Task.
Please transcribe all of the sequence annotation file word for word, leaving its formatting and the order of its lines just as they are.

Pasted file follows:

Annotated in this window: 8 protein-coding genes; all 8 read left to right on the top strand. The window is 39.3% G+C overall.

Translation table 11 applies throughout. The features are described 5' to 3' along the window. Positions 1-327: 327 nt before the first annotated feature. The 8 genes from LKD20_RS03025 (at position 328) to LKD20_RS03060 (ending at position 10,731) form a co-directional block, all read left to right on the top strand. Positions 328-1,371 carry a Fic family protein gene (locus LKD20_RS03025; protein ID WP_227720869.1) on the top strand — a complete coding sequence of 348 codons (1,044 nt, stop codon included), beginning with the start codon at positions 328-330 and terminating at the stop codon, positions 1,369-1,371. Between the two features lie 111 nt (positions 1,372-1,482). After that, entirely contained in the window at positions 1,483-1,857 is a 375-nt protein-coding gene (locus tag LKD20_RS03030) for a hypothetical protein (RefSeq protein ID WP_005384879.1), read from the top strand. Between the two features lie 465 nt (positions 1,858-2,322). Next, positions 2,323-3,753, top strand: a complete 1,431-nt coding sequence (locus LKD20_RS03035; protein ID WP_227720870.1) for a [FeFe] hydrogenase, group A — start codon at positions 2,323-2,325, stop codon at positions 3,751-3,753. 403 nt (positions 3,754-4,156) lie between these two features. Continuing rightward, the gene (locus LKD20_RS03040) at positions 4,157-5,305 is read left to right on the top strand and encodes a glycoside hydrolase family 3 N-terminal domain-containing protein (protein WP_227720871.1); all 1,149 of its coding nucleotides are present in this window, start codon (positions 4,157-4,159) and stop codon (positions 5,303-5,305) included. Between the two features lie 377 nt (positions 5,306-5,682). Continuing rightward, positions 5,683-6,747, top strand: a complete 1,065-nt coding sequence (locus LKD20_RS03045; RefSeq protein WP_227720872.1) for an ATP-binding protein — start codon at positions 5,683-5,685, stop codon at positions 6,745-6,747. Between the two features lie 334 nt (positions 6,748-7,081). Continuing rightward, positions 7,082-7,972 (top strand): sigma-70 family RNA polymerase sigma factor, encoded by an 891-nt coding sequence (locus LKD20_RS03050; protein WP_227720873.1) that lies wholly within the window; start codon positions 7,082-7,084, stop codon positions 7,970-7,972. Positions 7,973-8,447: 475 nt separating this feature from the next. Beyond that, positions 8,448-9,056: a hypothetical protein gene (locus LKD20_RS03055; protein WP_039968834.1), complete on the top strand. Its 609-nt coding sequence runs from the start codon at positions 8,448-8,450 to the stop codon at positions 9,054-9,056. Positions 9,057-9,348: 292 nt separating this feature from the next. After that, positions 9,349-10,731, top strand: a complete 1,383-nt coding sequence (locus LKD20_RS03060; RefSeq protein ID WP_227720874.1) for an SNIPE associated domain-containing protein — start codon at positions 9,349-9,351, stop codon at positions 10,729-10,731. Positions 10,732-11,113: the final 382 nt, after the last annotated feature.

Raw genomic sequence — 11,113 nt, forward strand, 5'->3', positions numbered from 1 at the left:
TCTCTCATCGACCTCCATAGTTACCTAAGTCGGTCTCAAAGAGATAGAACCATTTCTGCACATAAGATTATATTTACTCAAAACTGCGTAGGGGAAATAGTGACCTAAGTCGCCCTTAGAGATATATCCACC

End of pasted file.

Annotated in this window: 8 protein-coding genes; all 8 read left to right on the top strand. The window is 39.3% G+C overall.

Translation table 11 applies throughout. The features are described 5' to 3' along the window. Positions 1-327: 327 nt before the first annotated feature. The 8 genes from LKD20_RS03025 (at position 328) to LKD20_RS03060 (ending at position 10,731) form a co-directional block, all read left to right on the top strand. Positions 328-1,371 carry a Fic family protein gene (locus LKD20_RS03025; protein ID WP_227720869.1) on the top strand — a complete coding sequence of 348 codons (1,044 nt, stop codon included), beginning with the start codon at positions 328-330 and terminating at the stop codon, positions 1,369-1,371. Between the two features lie 111 nt (positions 1,372-1,482). After that, entirely contained in the window at positions 1,483-1,857 is a 375-nt protein-coding gene (locus tag LKD20_RS03030) for a hypothetical protein (RefSeq protein ID WP_005384879.1), read from the top strand. Between the two features lie 465 nt (positions 1,858-2,322). Next, positions 2,323-3,753, top strand: a complete 1,431-nt coding sequence (locus LKD20_RS03035; protein ID WP_227720870.1) for a [FeFe] hydrogenase, group A — start codon at positions 2,323-2,325, stop codon at positions 3,751-3,753. 403 nt (positions 3,754-4,156) lie between these two features. Continuing rightward, the gene (locus LKD20_RS03040) at positions 4,157-5,305 is read left to right on the top strand and encodes a glycoside hydrolase family 3 N-terminal domain-containing protein (protein WP_227720871.1); all 1,149 of its coding nucleotides are present in this window, start codon (positions 4,157-4,159) and stop codon (positions 5,303-5,305) included. Between the two features lie 377 nt (positions 5,306-5,682). Continuing rightward, positions 5,683-6,747, top strand: a complete 1,065-nt coding sequence (locus LKD20_RS03045; RefSeq protein WP_227720872.1) for an ATP-binding protein — start codon at positions 5,683-5,685, stop codon at positions 6,745-6,747. Between the two features lie 334 nt (positions 6,748-7,081). Continuing rightward, positions 7,082-7,972 (top strand): sigma-70 family RNA polymerase sigma factor, encoded by an 891-nt coding sequence (locus LKD20_RS03050; protein WP_227720873.1) that lies wholly within the window; start codon positions 7,082-7,084, stop codon positions 7,970-7,972. Positions 7,973-8,447: 475 nt separating this feature from the next. Beyond that, positions 8,448-9,056: a hypothetical protein gene (locus LKD20_RS03055; protein WP_039968834.1), complete on the top strand. Its 609-nt coding sequence runs from the start codon at positions 8,448-8,450 to the stop codon at positions 9,054-9,056. Positions 9,057-9,348: 292 nt separating this feature from the next. After that, positions 9,349-10,731, top strand: a complete 1,383-nt coding sequence (locus LKD20_RS03060; RefSeq protein ID WP_227720874.1) for an SNIPE associated domain-containing protein — start codon at positions 9,349-9,351, stop codon at positions 10,729-10,731. Positions 10,732-11,113: the final 382 nt, after the last annotated feature.

Raw genomic sequence — 11,113 nt, forward strand, 5'->3', positions numbered from 1 at the left:
TCTCTCATCGACCTCCATAGTTACCTAAGTCGGTCTCAAAGAGATAGAACCATTTCTGCACATAAGATTATATTTACTCAAAACTGCGTAGGGGAAATAGTGACCTAAGTCGCCCTTAGAGATATATCCACC